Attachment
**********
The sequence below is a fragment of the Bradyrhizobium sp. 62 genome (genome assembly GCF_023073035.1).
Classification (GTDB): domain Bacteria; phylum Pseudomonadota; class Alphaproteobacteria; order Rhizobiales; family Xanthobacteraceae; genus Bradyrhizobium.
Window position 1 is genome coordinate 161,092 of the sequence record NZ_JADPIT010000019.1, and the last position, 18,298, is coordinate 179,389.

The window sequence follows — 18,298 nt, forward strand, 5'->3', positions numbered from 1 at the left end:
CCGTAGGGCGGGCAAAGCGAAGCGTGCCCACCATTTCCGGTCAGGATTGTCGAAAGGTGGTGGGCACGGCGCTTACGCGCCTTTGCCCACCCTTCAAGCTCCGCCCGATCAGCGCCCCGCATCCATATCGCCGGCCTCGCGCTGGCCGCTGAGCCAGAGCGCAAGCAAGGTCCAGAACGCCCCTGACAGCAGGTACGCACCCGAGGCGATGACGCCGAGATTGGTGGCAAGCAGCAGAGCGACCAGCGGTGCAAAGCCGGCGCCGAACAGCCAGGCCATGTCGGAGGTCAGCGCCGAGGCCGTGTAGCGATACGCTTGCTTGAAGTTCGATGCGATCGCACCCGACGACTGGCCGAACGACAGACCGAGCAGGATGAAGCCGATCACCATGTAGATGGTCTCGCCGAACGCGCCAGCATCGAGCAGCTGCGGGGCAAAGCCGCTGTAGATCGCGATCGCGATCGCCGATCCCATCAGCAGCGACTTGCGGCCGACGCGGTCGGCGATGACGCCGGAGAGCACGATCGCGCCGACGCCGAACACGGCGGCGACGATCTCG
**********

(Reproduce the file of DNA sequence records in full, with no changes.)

The sequence below is a fragment of the Bradyrhizobium sp. 62 genome (genome assembly GCF_023073035.1).
Classification (GTDB): domain Bacteria; phylum Pseudomonadota; class Alphaproteobacteria; order Rhizobiales; family Xanthobacteraceae; genus Bradyrhizobium.
Window position 1 is genome coordinate 161,092 of the sequence record NZ_JADPIT010000019.1, and the last position, 18,298, is coordinate 179,389.

The window sequence follows — 18,298 nt, forward strand, 5'->3', positions numbered from 1 at the left end:
CCGTAGGGCGGGCAAAGCGAAGCGTGCCCACCATTTCCGGTCAGGATTGTCGAAAGGTGGTGGGCACGGCGCTTACGCGCCTTTGCCCACCCTTCAAGCTCCGCCCGATCAGCGCCCCGCATCCATATCGCCGGCCTCGCGCTGGCCGCTGAGCCAGAGCGCAAGCAAGGTCCAGAACGCCCCTGACAGCAGGTACGCACCCGAGGCGATGACGCCGAGATTGGTGGCAAGCAGCAGAGCGACCAGCGGTGCAAAGCCGGCGCCGAACAGCCAGGCCATGTCGGAGGTCAGCGCCGAGGCCGTGTAGCGATACGCTTGCTTGAAGTTCGATGCGATCGCACCCGACGACTGGCCGAACGACAGACCGAGCAGGATGAAGCCGATCACCATGTAGATGGTCTCGCCGAACGCGCCAGCATCGAGCAGCTGCGGGGCAAAGCCGCTGTAGATCGCGATCGCGATCGCCGATCCCATCAGCAGCGACTTGCGGCCGACGCGGTCGGCGATGACGCCGGAGAGCACGATCGCGCCGACGCCGAACACGGCGGCGACGATCTCG